House Serves as Launchpad for Lawmakers Coveting Senate Seats
- House provides experience, fundraising boost for Senate bids
- Almost half of Senate is composed of former House members
A group of House members, eager to follow a well-worn path, have set their sights on the chamber across the Capitol, betting that their fundraising and campaigning prowess will boost their chances to win a Senate seat next year.
Reps. Val Demings (D-Fla.), Tim Ryan (D-Ohio), Mo Brooks (R-Ala.), Vicky Hartzler (R-Mo.), and Ted Budd (R-N.C.) launched Senate campaigns earlier this year while Reps. Conor Lamb (D-Pa.), Ann Wagner (R-Mo.), Billy Long (R-Mo.), and Jason Smith (R-Mo.) are also considering Senate bids.
They’ll follow a long tradition of representatives using the House as a launchpad for the Senate, where individual members often wield more influence and garner greater public attention than in the more populous other body.
While their experience may be assets in running for statewide office, these lawmakers also have compiled voting records that can become fodder for opponents’ attacks. They also face challenges in converting their district-wide appeal to statewide support and in a political climate where running as a Washington insider isn’t always an advantage.
“You’re representing a very different sort of concentration of people who may be much more—depending on the district—they may just be much more homogeneous in their views,” Democratic strategist Delacey Skinner said in a phone interview. “It’s why you tend to see senators who are more moderate than House members.”
“Republican voters tend to be more interested in an outsider,” Skinner said. “Democratic voters a lot of the time tend to be more interested in people who have experience in government.”
Republican Hartzler sees her experience as a strong selling point.
“It does matter that I’ve been here for 11 years and have a track record of getting things done,” she said in an interview.
The current Senate includes 47 former House members, a similar number to the last several Congresses but which has dwindled since 2015. At least one senator in 37 states previously served in the House.
Five House members sought Senate seats in 2020 but just two, Ben Ray Luján (D-N.M.) and Roger Marshall (R-Kan.), won their contests.
One of the members’ biggest advantages is that they have well-oiled campaigning and outreach, more so than most of their opponents who haven’t held political office.
“It’s not just about fundraising,” Republican strategist Bob Honold said in a phone interview. “It’s relationships with important people in the community, whether they are the head of a union, or they’re the head of a business, or they’re head of a business association, or they’re a donor.”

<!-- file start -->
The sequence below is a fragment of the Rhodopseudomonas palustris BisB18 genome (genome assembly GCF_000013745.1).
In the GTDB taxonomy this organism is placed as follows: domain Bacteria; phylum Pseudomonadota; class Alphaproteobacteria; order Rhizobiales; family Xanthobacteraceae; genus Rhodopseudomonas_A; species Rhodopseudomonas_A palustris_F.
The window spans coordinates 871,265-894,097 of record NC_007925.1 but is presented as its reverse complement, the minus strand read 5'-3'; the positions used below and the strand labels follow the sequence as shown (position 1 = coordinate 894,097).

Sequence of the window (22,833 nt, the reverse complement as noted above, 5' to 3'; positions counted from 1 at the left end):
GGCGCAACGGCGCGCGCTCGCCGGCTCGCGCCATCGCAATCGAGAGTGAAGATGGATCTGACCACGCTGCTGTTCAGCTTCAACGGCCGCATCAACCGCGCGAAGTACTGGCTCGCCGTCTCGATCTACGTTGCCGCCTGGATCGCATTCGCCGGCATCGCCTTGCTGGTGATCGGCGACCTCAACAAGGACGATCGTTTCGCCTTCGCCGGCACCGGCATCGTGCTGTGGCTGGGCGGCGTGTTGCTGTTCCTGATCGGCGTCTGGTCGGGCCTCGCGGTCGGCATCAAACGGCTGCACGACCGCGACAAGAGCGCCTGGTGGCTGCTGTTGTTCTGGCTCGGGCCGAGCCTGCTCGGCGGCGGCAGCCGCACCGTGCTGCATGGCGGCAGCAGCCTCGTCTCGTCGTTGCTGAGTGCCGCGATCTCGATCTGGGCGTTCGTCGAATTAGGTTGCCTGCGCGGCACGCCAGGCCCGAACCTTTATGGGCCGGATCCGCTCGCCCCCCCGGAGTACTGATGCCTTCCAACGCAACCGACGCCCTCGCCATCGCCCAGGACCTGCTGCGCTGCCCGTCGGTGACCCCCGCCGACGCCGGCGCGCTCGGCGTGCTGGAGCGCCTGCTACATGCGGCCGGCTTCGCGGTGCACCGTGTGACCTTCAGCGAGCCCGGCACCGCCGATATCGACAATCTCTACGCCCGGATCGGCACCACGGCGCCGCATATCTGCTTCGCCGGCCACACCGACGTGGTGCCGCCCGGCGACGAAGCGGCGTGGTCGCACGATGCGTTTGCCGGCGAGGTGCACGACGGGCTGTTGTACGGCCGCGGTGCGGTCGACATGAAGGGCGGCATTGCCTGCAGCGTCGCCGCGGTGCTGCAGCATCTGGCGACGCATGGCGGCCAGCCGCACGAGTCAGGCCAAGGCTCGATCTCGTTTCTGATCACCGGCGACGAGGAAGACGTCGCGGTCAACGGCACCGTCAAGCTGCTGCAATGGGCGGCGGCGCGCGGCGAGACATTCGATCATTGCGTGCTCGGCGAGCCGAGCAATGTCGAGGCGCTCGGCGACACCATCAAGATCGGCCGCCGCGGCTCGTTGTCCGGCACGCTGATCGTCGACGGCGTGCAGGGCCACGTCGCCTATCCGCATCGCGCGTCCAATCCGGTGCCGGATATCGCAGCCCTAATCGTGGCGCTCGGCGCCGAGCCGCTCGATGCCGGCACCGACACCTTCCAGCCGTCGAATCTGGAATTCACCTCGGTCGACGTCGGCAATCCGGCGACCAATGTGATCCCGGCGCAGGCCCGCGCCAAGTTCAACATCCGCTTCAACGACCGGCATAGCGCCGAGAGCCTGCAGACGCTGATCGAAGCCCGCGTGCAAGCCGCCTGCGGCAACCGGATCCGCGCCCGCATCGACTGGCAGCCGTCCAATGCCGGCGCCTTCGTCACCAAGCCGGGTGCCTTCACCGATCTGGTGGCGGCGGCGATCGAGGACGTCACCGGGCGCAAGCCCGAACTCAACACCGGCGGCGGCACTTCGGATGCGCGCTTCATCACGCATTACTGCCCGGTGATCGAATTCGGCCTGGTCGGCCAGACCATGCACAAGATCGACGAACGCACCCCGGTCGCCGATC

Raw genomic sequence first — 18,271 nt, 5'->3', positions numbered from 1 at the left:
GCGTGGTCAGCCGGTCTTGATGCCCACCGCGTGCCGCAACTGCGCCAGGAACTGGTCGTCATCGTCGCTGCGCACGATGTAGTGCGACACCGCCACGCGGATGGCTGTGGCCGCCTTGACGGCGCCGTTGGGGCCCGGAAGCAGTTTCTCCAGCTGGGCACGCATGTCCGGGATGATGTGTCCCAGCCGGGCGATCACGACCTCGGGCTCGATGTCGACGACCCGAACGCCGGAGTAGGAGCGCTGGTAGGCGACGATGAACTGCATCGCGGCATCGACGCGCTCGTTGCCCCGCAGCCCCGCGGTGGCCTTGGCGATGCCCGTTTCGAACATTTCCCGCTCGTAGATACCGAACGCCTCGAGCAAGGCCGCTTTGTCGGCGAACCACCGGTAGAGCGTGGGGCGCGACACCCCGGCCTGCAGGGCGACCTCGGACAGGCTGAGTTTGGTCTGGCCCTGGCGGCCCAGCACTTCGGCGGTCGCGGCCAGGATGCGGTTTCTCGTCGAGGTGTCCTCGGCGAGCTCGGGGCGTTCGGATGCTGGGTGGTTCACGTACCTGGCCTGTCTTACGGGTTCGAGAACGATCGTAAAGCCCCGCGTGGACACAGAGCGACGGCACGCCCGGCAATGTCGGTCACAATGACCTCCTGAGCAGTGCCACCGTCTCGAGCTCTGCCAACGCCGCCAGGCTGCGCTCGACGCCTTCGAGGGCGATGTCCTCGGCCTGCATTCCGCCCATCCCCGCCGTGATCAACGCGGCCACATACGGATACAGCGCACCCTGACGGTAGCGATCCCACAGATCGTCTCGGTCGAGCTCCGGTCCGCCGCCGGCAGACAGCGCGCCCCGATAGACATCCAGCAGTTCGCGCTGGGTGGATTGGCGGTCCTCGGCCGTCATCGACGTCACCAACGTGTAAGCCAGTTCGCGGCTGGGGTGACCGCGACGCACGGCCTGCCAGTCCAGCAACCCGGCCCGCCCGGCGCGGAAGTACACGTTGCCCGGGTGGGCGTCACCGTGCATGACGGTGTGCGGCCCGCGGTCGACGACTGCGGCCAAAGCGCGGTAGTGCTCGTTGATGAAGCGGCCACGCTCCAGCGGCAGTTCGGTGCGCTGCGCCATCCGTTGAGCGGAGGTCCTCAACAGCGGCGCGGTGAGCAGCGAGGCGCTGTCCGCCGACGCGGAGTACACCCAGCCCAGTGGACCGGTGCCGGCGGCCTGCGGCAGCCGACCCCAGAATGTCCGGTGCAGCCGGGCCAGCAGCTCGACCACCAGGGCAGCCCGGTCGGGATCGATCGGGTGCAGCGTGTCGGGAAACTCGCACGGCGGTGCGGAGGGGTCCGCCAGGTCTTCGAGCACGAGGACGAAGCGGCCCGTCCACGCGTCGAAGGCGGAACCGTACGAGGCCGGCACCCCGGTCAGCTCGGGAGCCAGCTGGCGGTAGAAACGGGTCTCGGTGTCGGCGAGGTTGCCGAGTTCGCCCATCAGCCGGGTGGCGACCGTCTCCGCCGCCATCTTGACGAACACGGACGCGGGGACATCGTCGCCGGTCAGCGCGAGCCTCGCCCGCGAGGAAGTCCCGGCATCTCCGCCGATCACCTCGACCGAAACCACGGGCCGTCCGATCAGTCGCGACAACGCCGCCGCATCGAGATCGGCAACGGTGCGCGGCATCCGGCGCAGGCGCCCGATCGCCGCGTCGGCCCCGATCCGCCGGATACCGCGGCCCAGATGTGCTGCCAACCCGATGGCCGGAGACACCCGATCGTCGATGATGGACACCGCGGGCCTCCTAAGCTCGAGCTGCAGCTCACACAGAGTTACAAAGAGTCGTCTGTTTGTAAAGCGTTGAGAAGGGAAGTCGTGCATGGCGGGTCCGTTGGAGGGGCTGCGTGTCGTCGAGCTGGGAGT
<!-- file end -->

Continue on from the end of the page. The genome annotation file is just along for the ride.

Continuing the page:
Their experience running district-wide campaigns may come less in handy for some as they try to win over independent voters and appeal across party lines.
“You’re going to need some voters from the other party,” Skinner said. “Even for a Democrat, you could be in a position where you have to—you’ve got to make it clear how you’re different than Washington.”
The candidates’ campaign experience gave them hefty money leads over many of their challengers in the second quarter. Demings reported $3.1 million cash-on-hand, more than her primary opponents vying for the Florida Senate seat.
Ryan, who unsuccessfully ran for president in 2020, has $2.6 million cash-on-hand after the second quarter. He’s likely to win the Democratic nomination in a small field of relatively unknown candidates, but he faces competition in the general election from a handful of highly funded Republican candidates. The Cook Political Report rates the race as leaning Republican.
Ryan said he’s confident his work and connections across the state of Ohio, not just his district, will help him.
“We have always taken a big interest in issues around the state,” he said in an interview. “We’ve always been helpful, so we have a pretty good network around the state.”
Alabama’s Brooks, the firebrand Trump-supporter who opposed certifying the 2020 presidential results, trails Katie Britt, a former aide to retiring Sen. Richard Shelby (R-Ala.), by almost half a million dollars in cash-on-hand. Brooks previously lost a Senate special election primary in 2017 that didn’t require him to relinquish his House seat.
Budd leads the North Carolina money race with $1.7 million in cash after the second quarter, but several candidates are close to matching his fundraising in the tossup race. Those challengers don’t hold the same advantage that Budd does. Much of his financial edge stems from money he carried over from his 2020 House re-election campaign.
“If you’ve already run and won, it’s not a cold call, it’s a warm call,” Honold said.
Lamb, Wagner, Long, and Smith could also launch their Senate campaigns with substantial money cushions based on their second quarter reports.
Wagner, who plans to decide on running statewide “relatively soon,” said she is weighing the work she could accomplish in either chamber.
“The opportunity, especially as I will be finishing my tenth year, to serve in some higher leadership position, too, on my committees is always a pull. You have to go where I think you can best serve for your district and/or state,” she said in an interview.
With assistance from Emily Wilkins and Greg Giroux
To contact the reporter on this story: Nicole Sadek in Washington at email@example.com
To contact the editors responsible for this story: Bennett Roth at firstname.lastname@example.org; Robin Meszoly at email@example.com